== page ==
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Learning to Accept constructive criticism

No matter how much any of us tries, we all make mistakes. And even when we’re not making mistakes, we may have other flaws or negative mannerisms that impact our work. Invariably, this leads to someone trying to help us by pointing out the error of our ways.

That’s pretty much constructive criticism in a nutshell – and it’s constructive because the purpose is to help us improve.

If we truly want to improve, we must learn how to accept the constructive criticism and use it to better ourselves.

So how do we do that?


The first thing to do when someone begins their constructive criticism is to stop: stop with the initial reaction of trying to defend yourself, stop with the emotional reaction of anger or hurt, stop with the facial actions of frowning or rolling your eyes, and stop with the defensive body language like crossing your arms.

This is hard to do and it takes practice and patience to consciously make our mind and body stop doing the things that nature and heredity have drilled into us.

So take a deep breath, relax your face and release the tension that came from out of nowhere. Now you’re ready for the next step.


This is also a hard step because the goal is to have logic overcome the emotions that are rising to the surface. Whenever we’re criticized, our first reaction is to defend ourselves. Instead, listening is the key.

Listen to exactly what is being said and be ready to repeat back what you hear. It’s as hard to give constructive criticism as it is to receive it. So you may need to listen harder to fully comprehend what someone who’s nervous is trying to say, especially if they aren’t delivering the message perfectly.

It’s also important not to interrupt while you’re listening. All kinds of excuses and clarifications will pop into your head, so you’ll need to quiet those comments and focus on what is being said.

When the person is finished, try summarizing what they’ve said to be sure you know what the issue really is.

Stop and Listen


Now say “thank you.” It will probably be both unexpected and appreciated.

You’re thanking them for taking the time to talk to you about the issue, or for pointing out an area of improvement. You don’t have to agree with someone in order to appreciate that they want to help you improve.


You’ve heard the message, you’ve thanked them for their efforts to help you be better, so now is when you ask questions.

Remember, you’re not in a courtroom cross-examining the witness, you are asking questions to get more details on the issue, to find out if it is a one-time issue or a recurring pattern, and to get their input or suggestions to improve.

For instance, you might ask why the action was wrong or if there is a policy or process you’re supposed to be following. You should ask how you can improve or what steps you should have taken instead.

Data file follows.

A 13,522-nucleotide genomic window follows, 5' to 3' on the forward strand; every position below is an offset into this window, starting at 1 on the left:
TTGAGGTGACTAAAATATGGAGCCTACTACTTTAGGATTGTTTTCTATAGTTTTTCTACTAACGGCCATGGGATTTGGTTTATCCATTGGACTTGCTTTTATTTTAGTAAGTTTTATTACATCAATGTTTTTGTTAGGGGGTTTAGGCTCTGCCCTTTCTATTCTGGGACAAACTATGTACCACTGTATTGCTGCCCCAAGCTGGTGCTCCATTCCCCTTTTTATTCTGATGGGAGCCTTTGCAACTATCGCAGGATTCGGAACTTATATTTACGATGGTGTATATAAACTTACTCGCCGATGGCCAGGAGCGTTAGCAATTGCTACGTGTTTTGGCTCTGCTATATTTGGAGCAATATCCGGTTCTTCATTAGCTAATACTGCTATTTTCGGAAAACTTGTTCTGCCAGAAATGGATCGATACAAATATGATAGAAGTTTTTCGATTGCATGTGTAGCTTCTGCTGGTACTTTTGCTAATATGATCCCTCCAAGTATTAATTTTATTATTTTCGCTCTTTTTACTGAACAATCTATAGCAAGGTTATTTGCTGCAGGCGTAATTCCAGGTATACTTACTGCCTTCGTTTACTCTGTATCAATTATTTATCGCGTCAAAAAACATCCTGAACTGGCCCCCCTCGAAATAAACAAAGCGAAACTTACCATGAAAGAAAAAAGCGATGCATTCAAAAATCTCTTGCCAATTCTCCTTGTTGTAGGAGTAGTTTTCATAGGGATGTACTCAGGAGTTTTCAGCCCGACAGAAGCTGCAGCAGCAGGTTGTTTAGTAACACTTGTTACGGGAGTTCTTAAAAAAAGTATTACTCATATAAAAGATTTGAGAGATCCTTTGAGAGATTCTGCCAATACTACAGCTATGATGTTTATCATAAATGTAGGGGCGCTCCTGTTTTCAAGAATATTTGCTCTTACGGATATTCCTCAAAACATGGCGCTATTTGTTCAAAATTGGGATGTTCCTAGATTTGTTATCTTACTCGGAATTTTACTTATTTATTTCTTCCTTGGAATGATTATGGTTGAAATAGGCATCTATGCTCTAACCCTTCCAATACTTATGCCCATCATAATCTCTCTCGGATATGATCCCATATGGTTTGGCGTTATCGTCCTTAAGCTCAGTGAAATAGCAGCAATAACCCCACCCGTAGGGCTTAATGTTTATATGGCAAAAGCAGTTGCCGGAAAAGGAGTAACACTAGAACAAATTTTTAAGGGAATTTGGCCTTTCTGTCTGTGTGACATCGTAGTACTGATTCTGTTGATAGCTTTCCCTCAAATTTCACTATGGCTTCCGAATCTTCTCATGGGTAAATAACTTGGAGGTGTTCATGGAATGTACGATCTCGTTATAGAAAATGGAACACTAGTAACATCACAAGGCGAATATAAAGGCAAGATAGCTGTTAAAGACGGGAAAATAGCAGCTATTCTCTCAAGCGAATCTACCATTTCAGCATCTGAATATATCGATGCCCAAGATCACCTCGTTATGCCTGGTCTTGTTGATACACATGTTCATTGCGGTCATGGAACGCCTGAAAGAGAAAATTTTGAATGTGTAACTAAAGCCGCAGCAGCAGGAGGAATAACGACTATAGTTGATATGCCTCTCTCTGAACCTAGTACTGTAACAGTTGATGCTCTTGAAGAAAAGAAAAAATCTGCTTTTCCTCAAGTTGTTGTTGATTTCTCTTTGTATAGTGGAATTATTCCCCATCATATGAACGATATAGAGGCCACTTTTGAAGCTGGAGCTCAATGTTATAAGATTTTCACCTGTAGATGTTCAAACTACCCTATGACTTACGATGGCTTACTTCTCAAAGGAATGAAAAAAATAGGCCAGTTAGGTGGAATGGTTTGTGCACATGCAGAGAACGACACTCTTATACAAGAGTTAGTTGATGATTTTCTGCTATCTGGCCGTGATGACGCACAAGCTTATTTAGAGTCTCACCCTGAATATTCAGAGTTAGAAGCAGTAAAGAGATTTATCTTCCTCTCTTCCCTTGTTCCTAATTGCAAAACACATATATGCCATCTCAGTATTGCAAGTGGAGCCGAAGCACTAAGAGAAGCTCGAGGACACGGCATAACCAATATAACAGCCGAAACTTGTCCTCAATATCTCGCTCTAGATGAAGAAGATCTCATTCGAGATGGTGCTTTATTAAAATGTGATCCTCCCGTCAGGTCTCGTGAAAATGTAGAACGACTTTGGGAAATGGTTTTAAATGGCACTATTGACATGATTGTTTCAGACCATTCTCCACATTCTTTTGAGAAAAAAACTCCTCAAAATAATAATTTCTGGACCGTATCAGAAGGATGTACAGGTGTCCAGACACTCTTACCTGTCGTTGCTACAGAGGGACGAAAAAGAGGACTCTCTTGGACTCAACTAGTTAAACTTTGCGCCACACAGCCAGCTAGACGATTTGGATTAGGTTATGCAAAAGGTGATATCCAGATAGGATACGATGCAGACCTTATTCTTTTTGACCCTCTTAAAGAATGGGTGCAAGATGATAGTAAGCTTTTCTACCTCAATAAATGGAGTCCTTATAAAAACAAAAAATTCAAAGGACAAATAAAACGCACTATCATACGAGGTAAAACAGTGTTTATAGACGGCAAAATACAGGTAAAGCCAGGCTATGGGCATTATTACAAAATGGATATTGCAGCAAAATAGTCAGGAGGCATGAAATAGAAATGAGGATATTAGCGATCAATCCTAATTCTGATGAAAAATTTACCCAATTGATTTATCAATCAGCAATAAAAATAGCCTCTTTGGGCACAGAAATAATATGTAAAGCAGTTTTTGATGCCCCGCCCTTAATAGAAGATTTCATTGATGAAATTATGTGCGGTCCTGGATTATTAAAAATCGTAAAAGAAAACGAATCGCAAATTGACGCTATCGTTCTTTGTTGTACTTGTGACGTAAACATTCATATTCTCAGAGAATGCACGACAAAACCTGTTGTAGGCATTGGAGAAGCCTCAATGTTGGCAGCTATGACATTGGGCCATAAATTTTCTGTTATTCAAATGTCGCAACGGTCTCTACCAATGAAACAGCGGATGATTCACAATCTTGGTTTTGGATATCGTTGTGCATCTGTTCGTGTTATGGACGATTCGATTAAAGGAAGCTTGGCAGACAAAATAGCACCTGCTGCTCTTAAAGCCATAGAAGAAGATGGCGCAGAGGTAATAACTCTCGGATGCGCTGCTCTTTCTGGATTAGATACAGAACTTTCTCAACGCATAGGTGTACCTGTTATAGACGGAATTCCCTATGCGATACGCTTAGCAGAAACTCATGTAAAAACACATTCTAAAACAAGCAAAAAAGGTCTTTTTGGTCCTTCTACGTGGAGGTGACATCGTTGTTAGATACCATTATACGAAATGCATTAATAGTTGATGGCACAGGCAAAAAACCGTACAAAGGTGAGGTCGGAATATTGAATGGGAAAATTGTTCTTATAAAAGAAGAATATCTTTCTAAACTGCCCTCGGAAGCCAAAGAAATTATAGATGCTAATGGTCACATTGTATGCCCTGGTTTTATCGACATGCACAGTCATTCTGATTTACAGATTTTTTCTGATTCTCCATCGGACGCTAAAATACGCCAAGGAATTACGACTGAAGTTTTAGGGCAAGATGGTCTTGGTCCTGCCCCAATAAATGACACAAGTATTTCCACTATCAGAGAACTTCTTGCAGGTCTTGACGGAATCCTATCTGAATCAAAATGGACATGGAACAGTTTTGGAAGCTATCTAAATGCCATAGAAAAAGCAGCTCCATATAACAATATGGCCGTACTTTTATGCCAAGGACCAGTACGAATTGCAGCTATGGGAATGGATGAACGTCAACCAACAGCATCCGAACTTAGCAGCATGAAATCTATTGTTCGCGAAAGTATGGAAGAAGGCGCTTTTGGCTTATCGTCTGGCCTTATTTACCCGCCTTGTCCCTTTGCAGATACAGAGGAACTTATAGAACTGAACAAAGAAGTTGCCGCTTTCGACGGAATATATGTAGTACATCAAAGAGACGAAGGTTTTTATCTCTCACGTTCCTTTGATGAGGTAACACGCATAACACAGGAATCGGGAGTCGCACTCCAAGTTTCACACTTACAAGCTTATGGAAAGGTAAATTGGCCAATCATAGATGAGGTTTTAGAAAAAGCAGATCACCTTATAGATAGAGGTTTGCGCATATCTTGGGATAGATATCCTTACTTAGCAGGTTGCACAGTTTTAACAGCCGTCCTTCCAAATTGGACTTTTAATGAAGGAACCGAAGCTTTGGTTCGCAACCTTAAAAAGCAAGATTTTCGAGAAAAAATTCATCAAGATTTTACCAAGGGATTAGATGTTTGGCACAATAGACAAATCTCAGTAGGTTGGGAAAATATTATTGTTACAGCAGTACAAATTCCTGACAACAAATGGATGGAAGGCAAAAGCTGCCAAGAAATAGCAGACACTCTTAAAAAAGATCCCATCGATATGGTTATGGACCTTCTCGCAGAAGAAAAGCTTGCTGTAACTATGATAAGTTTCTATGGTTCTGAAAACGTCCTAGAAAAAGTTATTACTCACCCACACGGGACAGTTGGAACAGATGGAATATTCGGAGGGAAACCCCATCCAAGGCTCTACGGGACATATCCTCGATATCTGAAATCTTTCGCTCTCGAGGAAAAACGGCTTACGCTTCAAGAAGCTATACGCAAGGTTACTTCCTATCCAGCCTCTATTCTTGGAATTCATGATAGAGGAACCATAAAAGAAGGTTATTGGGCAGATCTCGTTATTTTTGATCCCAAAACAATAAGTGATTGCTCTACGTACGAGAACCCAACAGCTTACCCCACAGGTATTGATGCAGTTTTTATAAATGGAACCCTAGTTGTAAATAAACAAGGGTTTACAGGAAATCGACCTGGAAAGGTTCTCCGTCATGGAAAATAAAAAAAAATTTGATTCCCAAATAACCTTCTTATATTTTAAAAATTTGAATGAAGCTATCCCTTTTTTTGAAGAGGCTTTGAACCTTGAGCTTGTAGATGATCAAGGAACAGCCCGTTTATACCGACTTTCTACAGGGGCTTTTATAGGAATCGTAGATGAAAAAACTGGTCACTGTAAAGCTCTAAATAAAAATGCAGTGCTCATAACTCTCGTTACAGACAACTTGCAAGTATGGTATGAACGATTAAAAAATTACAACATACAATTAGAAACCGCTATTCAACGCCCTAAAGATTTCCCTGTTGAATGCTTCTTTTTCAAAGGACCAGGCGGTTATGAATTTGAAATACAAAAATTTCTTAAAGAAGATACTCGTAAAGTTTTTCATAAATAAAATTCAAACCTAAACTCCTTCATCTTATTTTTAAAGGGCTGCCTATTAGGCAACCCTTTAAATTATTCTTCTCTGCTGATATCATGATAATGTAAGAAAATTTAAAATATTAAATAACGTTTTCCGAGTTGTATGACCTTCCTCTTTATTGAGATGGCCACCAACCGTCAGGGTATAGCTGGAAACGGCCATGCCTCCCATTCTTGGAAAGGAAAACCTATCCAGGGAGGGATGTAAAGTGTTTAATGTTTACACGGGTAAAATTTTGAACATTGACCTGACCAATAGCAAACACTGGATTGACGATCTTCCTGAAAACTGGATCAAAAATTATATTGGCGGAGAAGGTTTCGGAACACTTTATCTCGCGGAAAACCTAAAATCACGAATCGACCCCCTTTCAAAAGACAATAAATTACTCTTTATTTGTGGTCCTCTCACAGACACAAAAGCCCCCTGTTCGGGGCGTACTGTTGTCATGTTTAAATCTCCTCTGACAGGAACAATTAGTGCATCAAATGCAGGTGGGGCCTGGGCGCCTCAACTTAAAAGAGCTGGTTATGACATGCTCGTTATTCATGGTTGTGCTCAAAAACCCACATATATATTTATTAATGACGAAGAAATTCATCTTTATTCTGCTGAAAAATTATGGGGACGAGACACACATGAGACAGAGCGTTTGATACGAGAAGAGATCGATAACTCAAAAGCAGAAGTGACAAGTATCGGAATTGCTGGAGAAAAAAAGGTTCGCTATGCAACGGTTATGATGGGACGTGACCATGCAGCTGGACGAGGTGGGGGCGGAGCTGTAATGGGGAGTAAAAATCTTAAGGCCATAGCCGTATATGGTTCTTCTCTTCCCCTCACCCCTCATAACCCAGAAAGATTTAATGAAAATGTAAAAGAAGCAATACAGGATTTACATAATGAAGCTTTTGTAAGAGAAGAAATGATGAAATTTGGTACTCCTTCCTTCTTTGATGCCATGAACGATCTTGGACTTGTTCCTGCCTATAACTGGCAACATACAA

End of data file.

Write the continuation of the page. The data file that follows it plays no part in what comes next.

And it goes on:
A mistake is not a failure – it’s an opportunity to learn, so take advantage of this opportunity to learn a new way to deal with it.


Sometimes, the criticism is valid and you immediately recognize what needs to be done in the future. In this case, you can state the solution and again thank the person for their willingness to help you improve.

Sometimes, you may believe there are extenuating circumstances that need to be considered. In that case, you may need some time to evaluate their suggestions for improvement. It’s okay to ask for some time to think about what they’ve said and then follow up at a later date.

For example, if the criticism was that you got very defensive when a colleague rejected your idea, the recommended correction was to not be so defensive. Not being so defensive might require some reflecting on the wording you chose, the tone of voice you used – even your posture while responding.

You may even want to get a second or third opinion to see if others thought the same thing.

Again, remember that this isn’t a court case and you aren’t seeking witnesses for your defense. You’ll want to ask people for an unbiased assessment in an open way so they feel comfortable giving you the honest feedback you need.

After you’ve had the time to reflect, you should go back to the person who offered the criticism and explain the steps you’re going to take to make sure you don’t make the same mistake again.


The most important thing is to recognize that constructive criticism is truly a chance to improve yourself. Even if it comes from someone you don’t like, don’t take it personally. Instead, value the feedback and use it to make yourself a better worker and person.

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